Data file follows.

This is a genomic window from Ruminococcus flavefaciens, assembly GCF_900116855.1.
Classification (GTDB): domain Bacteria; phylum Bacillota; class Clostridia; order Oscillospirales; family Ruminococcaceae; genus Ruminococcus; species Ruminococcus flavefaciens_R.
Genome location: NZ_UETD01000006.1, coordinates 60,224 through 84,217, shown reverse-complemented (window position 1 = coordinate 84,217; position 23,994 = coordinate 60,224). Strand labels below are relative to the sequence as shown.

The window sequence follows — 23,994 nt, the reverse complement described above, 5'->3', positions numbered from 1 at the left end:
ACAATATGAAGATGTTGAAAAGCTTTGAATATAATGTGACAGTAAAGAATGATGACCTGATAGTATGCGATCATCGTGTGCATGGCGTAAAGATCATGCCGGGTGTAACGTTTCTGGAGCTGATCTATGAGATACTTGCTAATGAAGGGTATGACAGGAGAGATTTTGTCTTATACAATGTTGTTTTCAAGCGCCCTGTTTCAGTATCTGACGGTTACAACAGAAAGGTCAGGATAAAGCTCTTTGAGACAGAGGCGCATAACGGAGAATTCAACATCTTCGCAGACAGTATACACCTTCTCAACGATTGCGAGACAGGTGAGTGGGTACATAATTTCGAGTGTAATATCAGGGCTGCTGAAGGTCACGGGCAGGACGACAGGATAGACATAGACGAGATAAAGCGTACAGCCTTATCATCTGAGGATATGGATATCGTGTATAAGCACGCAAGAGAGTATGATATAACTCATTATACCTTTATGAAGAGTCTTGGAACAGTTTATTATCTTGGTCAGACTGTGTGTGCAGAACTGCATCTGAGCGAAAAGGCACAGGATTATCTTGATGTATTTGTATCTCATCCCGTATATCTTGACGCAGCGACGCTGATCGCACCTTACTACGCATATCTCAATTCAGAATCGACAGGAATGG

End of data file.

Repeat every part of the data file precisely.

This is a genomic window from Ruminococcus flavefaciens, assembly GCF_900116855.1.
Classification (GTDB): domain Bacteria; phylum Bacillota; class Clostridia; order Oscillospirales; family Ruminococcaceae; genus Ruminococcus; species Ruminococcus flavefaciens_R.
Genome location: NZ_UETD01000006.1, coordinates 60,224 through 84,217, shown reverse-complemented (window position 1 = coordinate 84,217; position 23,994 = coordinate 60,224). Strand labels below are relative to the sequence as shown.

The window sequence follows — 23,994 nt, the reverse complement described above, 5'->3', positions numbered from 1 at the left end:
ACAATATGAAGATGTTGAAAAGCTTTGAATATAATGTGACAGTAAAGAATGATGACCTGATAGTATGCGATCATCGTGTGCATGGCGTAAAGATCATGCCGGGTGTAACGTTTCTGGAGCTGATCTATGAGATACTTGCTAATGAAGGGTATGACAGGAGAGATTTTGTCTTATACAATGTTGTTTTCAAGCGCCCTGTTTCAGTATCTGACGGTTACAACAGAAAGGTCAGGATAAAGCTCTTTGAGACAGAGGCGCATAACGGAGAATTCAACATCTTCGCAGACAGTATACACCTTCTCAACGATTGCGAGACAGGTGAGTGGGTACATAATTTCGAGTGTAATATCAGGGCTGCTGAAGGTCACGGGCAGGACGACAGGATAGACATAGACGAGATAAAGCGTACAGCCTTATCATCTGAGGATATGGATATCGTGTATAAGCACGCAAGAGAGTATGATATAACTCATTATACCTTTATGAAGAGTCTTGGAACAGTTTATTATCTTGGTCAGACTGTGTGTGCAGAACTGCATCTGAGCGAAAAGGCACAGGATTATCTTGATGTATTTGTATCTCATCCCGTATATCTTGACGCAGCGACGCTGATCGCACCTTACTACGCATATCTCAATTCAGAATCGACAGGAATGG